Getting 2022 Revenue Planning Right

If you’re getting a late start in your 2022 revenue planning season you’re not alone. Only 14% of B2B organizations say they have an aligned planning process, and only 55% of their plans are delivered before the year starts.

Let’s face it: Revenue planning is not an activity companies necessarily relish, and what’s keeping you behind your timeline may give you some insight into the obstacles to growth your revenue planning should aim to overcome. 

A common obstacle is that people are so busy with the day-to-day tactics that drive revenue that it’s hard to start thinking about what lies ahead six months from now. It’s also hard to do what is necessary to assure your product team, your sales and marketing teams, and even the engineering teams, if required, are aligned and on the same page.

And then, you have to rely on corporate executives to affirm where they want to be at the end of 2022 and agree on how to get there. Many sales organizations and many boards of directors of public corporations have a quarter-by-quarter and most times a monthly mindset so it can be difficult to step out of that fray. 

Another constraint is the lack of the essential tools necessary to gather and parse the pertinent information for analysis when it’s time to plan. It all comes down to timing as the biggest challenge, followed by ensuring there is ongoing collaboration to figure it all out.

A Practical Planning Approach

Over the years, MarketSource has used Forrester’s SiriusDecisions model for fiscal and revenue planning for our own company and for many of the sales organizations we manage for our clients. Regardless of the model you use, this practical wisdom will apply to your revenue planning. 

The old adage, “Rome wasn’t built in a day” applies here. Give your organization plenty of advance time to put all of the elements together, make critical decisions, and execute on your plan. What are those elements? Here’s a breakdown that will help you get started.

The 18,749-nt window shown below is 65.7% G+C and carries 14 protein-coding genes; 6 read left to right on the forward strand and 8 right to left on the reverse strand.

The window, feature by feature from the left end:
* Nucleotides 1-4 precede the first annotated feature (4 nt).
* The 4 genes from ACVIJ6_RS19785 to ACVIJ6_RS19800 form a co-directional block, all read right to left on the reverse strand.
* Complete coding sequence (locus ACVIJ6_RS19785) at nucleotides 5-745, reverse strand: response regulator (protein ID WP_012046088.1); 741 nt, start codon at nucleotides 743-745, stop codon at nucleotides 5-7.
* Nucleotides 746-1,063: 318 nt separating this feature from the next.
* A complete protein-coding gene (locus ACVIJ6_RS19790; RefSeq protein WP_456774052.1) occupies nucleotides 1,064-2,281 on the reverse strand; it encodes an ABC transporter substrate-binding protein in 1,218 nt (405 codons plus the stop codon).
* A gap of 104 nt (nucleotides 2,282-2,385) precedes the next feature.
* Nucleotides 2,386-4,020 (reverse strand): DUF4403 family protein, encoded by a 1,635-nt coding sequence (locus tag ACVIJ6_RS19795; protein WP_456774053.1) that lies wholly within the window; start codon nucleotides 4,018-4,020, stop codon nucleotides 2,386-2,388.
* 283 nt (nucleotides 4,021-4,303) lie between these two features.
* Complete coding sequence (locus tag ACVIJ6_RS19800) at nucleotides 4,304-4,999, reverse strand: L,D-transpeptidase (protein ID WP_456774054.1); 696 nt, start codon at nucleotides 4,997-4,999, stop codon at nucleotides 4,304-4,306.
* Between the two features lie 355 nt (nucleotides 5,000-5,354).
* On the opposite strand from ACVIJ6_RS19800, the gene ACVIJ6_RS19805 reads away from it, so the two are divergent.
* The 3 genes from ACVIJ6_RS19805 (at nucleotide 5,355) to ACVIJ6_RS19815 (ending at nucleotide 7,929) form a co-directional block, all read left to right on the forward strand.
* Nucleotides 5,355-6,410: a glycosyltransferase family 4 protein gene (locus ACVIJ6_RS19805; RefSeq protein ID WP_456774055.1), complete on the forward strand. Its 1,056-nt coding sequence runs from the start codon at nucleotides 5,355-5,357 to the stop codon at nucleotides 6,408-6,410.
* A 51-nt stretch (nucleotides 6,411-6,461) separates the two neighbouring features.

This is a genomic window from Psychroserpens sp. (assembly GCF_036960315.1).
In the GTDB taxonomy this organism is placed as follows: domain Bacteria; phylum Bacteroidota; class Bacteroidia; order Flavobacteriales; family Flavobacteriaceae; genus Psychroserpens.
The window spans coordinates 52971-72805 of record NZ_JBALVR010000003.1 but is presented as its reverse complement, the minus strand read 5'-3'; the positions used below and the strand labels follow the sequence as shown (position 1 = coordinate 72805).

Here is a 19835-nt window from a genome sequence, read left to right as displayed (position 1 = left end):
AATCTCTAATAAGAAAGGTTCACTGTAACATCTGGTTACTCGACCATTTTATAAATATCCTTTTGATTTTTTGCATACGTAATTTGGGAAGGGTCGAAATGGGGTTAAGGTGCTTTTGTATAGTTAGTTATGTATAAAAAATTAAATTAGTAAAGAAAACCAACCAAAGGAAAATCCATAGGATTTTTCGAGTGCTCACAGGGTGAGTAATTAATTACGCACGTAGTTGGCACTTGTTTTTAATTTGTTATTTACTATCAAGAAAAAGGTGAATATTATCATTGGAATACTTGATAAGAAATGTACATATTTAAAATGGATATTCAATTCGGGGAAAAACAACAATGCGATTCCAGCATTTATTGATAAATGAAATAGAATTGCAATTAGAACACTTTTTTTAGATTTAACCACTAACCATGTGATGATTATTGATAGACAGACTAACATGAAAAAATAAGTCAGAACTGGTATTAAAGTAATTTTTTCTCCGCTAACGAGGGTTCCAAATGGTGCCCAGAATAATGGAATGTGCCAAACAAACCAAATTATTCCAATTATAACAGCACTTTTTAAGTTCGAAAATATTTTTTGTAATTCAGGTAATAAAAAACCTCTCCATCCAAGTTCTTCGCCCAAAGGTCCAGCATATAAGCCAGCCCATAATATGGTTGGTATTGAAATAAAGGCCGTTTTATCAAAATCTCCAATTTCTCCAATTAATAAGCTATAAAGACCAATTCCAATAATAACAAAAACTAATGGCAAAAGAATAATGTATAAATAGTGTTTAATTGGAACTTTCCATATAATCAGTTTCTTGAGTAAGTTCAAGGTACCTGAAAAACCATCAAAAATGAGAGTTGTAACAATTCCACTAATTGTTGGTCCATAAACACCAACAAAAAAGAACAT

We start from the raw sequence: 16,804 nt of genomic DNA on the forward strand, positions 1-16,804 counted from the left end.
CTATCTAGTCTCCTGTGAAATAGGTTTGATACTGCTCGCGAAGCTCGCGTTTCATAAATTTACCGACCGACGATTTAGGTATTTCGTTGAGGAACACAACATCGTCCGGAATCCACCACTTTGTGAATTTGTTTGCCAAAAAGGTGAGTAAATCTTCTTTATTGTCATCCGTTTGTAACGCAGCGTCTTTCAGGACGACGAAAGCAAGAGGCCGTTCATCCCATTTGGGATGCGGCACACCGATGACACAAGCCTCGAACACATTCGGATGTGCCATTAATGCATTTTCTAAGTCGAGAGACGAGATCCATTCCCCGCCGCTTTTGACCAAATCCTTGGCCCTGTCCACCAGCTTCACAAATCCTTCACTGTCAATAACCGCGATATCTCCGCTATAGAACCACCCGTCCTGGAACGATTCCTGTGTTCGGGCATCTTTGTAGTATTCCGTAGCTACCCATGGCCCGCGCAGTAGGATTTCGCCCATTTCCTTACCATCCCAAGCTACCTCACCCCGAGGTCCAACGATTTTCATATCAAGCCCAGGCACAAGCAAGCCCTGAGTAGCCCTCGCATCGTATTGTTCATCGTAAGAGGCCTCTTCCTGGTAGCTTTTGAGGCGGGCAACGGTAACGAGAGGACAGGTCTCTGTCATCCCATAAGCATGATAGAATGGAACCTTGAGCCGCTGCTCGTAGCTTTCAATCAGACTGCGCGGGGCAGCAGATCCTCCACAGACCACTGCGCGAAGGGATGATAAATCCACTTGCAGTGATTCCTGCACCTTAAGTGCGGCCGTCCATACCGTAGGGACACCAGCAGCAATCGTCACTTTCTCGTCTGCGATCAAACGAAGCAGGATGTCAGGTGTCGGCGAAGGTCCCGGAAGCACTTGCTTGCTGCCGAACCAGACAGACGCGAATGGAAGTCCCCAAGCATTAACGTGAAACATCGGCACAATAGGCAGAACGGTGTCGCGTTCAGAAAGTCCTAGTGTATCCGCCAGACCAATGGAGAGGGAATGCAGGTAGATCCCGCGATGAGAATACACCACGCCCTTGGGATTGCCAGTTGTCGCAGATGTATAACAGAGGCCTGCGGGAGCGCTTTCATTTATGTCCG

Figure out your goals for the coming year. For instance, if you want to do $20 million in business, where do you go and what do you have to do to get that business? You need to address it with a go-to-market strategy, which should start with identifying your ideal customer profile and the five or six people in the buying group who decide on the services and products you sell.  

Define your go-to-market architecture. Identify your target audience and map out the products you will sell to particular segments of the potential buyer landscape. You’ll need to build out a buyer’s journey map including the length of time it takes to close, and identify the people in your company who will help you execute strategic tactics along that journey. What are the key influencers along the journey, and what are buyers paying attention to along the way? Whitepapers? Associations? Marketing materials? Or are they relying on a subject matter expert (SME) or salesperson to guide them through to the sale?  

Coordinate responsibilities. Once you’ve agreed on what you want to achieve in order to thrive, you will need buy-in from all departments, with a breakdown of who in your organization will execute on elements of your plan. Distinguish between the volume of marketing-based leads vs. sales-generated leads that will fill your sales funnel; and then attach the right people and departments, from marketing to sales to product, to perform particular selling motions, where and how they will generate demand.